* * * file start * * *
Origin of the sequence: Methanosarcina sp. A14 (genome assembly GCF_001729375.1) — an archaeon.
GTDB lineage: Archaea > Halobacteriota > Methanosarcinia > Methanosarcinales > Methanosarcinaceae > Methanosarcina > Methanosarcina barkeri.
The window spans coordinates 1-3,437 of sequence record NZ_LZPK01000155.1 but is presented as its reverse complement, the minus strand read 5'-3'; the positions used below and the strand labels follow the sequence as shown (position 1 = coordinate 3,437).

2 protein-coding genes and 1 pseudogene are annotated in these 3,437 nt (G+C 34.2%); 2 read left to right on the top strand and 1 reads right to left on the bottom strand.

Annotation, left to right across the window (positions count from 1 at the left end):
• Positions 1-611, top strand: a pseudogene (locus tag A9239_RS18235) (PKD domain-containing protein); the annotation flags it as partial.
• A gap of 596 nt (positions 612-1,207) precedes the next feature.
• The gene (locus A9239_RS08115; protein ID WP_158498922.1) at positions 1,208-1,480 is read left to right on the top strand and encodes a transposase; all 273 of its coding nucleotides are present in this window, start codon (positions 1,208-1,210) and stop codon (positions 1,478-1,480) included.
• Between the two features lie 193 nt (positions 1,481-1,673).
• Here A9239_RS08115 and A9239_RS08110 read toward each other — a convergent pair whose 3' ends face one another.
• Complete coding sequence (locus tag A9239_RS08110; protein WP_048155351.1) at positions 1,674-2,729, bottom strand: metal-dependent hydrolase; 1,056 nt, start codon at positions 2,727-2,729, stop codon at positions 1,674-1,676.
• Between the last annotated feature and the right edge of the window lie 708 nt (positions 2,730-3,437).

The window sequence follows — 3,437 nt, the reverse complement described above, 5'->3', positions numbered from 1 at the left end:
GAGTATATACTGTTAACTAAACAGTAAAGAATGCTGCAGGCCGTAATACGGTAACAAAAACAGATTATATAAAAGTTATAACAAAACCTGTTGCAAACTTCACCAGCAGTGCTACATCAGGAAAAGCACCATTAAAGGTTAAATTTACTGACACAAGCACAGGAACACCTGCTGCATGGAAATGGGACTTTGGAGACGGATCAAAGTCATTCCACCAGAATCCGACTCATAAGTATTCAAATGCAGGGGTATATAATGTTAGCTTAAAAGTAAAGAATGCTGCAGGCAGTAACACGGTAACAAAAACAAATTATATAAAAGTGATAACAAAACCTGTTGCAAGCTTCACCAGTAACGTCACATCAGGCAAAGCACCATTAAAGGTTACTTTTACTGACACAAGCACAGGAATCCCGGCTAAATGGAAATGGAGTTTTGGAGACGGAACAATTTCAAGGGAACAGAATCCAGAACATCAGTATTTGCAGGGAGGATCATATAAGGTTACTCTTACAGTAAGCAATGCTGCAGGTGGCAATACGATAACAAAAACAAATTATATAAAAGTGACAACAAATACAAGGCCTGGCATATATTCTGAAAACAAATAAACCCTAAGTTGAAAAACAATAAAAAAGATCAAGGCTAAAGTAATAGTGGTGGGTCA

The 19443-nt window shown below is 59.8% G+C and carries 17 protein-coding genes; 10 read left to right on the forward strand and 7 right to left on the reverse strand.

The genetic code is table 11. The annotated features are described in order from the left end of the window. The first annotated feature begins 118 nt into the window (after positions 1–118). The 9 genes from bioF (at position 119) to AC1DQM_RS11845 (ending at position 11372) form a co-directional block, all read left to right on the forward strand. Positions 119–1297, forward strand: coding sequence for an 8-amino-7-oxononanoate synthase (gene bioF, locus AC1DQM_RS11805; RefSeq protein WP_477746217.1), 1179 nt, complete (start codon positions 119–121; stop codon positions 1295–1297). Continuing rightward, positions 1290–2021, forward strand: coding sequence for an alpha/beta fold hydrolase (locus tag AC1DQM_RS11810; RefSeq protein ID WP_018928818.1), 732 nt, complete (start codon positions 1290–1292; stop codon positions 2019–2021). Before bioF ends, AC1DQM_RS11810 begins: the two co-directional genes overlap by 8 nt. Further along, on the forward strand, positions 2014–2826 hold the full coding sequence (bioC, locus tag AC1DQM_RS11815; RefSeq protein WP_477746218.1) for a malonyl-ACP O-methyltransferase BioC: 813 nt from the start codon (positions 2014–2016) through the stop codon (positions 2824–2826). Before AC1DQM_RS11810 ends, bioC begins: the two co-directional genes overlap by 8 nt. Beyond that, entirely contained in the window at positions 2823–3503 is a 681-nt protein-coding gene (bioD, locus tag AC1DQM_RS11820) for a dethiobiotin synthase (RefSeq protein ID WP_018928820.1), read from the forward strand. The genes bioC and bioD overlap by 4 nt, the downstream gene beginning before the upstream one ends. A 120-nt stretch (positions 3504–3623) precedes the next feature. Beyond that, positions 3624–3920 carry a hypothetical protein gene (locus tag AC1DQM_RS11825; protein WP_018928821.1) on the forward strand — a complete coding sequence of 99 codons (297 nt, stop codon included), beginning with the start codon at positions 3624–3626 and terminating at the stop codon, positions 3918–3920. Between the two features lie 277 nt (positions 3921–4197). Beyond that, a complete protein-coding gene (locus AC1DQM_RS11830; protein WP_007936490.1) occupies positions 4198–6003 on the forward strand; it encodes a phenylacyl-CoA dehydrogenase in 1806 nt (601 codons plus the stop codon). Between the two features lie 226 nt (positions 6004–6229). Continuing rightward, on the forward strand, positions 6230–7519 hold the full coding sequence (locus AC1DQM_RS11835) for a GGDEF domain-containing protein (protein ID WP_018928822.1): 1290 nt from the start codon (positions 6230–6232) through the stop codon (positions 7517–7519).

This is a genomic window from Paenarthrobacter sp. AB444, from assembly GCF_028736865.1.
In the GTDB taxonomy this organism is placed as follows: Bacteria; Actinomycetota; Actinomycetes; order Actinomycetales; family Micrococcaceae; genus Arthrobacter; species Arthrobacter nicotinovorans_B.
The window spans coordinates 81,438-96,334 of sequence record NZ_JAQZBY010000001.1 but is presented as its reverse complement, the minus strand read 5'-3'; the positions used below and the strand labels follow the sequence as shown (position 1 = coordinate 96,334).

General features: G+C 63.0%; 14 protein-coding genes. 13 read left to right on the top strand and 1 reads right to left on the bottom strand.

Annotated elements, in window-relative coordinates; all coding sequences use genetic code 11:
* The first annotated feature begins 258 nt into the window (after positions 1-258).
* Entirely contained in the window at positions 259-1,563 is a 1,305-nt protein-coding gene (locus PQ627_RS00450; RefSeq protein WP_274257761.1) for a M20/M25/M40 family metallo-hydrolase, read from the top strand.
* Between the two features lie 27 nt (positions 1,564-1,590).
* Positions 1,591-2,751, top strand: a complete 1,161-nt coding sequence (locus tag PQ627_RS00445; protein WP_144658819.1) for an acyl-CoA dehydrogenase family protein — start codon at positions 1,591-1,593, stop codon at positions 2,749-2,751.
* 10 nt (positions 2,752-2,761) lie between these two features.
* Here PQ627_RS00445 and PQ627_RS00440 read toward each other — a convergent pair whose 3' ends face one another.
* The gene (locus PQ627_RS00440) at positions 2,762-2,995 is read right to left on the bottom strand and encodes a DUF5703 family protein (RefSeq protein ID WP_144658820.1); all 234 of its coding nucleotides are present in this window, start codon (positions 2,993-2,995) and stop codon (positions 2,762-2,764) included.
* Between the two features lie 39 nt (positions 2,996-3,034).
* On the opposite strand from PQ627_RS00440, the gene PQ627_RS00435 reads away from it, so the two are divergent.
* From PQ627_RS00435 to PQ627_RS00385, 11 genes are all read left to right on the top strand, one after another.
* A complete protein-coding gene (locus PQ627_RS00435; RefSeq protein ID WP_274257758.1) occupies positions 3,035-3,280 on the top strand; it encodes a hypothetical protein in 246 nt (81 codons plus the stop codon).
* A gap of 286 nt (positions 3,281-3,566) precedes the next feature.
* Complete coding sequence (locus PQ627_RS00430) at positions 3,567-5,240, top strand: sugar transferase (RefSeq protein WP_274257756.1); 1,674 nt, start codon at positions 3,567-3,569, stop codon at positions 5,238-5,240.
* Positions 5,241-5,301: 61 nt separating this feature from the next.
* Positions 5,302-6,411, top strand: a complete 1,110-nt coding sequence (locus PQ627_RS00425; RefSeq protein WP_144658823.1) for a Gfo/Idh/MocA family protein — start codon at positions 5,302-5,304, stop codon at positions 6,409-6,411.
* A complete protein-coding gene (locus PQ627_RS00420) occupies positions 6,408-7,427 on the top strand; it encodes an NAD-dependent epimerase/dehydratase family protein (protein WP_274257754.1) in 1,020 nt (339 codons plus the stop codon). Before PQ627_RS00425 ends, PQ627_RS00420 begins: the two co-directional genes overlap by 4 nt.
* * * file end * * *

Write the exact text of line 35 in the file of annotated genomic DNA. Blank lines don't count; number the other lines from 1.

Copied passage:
* Positions 5,241-5,301: 61 nt separating this feature from the next.